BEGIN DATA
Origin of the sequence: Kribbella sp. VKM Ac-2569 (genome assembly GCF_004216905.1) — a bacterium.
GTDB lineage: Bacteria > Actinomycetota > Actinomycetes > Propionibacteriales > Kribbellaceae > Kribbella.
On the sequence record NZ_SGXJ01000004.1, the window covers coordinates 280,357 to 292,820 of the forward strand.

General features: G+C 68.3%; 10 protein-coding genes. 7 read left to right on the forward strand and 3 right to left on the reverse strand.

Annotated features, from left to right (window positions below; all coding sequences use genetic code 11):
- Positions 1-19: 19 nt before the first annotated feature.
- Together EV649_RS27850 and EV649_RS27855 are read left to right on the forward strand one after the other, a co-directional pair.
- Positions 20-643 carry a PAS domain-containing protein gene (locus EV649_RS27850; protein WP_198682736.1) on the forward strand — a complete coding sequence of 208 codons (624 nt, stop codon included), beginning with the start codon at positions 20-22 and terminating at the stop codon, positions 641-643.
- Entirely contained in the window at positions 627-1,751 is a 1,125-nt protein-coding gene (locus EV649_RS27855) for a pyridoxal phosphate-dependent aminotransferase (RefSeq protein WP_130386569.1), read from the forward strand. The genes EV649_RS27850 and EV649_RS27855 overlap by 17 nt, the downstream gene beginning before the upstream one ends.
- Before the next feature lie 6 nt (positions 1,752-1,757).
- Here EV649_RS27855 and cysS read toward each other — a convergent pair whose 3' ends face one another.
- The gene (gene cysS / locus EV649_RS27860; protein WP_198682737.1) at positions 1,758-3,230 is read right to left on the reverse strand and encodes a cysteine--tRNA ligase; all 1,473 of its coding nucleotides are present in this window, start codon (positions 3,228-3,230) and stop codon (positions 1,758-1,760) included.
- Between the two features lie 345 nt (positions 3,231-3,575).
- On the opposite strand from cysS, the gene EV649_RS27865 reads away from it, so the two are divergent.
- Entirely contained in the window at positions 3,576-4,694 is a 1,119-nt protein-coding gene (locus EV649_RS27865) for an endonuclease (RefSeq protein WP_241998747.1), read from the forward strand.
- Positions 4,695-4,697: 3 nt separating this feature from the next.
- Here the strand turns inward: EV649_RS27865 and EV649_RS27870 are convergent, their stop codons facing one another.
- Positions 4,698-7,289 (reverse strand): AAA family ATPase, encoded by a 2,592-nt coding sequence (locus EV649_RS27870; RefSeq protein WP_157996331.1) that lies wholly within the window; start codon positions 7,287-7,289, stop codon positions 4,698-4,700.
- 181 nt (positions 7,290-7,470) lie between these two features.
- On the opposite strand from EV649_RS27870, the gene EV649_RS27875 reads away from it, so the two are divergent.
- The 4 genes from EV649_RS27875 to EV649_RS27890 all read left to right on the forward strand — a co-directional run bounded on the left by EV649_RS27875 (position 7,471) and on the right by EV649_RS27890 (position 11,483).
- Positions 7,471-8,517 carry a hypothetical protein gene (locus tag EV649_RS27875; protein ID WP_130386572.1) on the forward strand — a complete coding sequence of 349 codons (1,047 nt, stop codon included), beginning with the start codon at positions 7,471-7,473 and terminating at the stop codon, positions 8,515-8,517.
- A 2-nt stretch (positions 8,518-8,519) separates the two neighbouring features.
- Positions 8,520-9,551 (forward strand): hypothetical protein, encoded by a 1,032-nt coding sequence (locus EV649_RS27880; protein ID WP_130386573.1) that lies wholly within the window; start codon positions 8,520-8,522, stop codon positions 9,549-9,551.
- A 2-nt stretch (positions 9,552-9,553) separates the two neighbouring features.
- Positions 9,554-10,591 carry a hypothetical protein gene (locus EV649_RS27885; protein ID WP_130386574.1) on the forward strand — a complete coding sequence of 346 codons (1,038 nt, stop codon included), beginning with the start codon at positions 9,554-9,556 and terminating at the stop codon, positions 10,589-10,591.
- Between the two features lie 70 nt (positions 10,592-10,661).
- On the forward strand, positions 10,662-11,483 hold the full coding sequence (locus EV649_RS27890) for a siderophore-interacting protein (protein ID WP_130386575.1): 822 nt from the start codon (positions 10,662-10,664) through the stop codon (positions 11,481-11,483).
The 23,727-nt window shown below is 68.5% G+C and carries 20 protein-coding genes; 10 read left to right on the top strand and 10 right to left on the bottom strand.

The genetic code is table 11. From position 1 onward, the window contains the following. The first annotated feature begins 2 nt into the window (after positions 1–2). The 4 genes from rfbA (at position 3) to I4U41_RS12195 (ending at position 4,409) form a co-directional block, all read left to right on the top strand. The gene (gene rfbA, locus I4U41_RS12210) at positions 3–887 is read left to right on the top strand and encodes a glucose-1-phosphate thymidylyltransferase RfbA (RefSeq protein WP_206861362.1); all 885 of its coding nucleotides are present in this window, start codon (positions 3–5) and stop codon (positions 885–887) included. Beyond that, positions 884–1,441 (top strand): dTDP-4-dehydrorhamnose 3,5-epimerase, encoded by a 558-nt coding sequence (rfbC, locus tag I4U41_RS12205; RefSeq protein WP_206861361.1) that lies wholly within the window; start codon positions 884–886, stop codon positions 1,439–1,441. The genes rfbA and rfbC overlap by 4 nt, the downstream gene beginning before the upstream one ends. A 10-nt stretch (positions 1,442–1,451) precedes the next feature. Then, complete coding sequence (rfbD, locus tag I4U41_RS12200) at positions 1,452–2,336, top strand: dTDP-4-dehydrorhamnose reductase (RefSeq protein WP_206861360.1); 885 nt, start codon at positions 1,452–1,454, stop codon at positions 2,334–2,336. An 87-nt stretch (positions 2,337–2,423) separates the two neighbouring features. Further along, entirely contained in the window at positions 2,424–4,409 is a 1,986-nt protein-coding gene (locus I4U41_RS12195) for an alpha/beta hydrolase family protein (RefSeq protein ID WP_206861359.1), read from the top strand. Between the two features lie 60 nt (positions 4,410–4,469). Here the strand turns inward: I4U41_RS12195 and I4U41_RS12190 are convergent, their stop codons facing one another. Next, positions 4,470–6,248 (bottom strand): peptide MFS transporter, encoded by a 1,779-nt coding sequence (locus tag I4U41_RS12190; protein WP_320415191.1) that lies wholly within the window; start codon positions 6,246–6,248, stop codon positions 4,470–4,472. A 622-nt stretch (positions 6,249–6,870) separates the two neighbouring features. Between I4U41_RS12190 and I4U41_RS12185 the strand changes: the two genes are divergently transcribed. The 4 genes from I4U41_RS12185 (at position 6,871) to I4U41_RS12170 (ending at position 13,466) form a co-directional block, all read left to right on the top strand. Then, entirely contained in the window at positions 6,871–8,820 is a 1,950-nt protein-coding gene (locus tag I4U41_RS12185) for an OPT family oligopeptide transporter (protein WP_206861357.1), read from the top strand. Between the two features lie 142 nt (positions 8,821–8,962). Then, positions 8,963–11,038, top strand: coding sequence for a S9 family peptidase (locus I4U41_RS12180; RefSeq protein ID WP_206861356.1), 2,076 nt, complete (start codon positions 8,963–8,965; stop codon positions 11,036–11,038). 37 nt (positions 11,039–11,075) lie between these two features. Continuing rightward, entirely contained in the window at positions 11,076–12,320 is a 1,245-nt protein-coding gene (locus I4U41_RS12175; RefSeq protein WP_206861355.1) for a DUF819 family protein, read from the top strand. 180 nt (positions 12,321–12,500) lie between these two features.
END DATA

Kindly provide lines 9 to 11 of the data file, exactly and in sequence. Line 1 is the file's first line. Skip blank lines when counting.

- Entirely contained in the window at positions 627-1,751 is a 1,125-nt protein-coding gene (locus EV649_RS27855) for a pyridoxal phosphate-dependent aminotransferase (RefSeq protein WP_130386569.1), read from the forward strand. The genes EV649_RS27850 and EV649_RS27855 overlap by 17 nt, the downstream gene beginning before the upstream one ends.
- Before the next feature lie 6 nt (positions 1,752-1,757).
- Here EV649_RS27855 and cysS read toward each other — a convergent pair whose 3' ends face one another.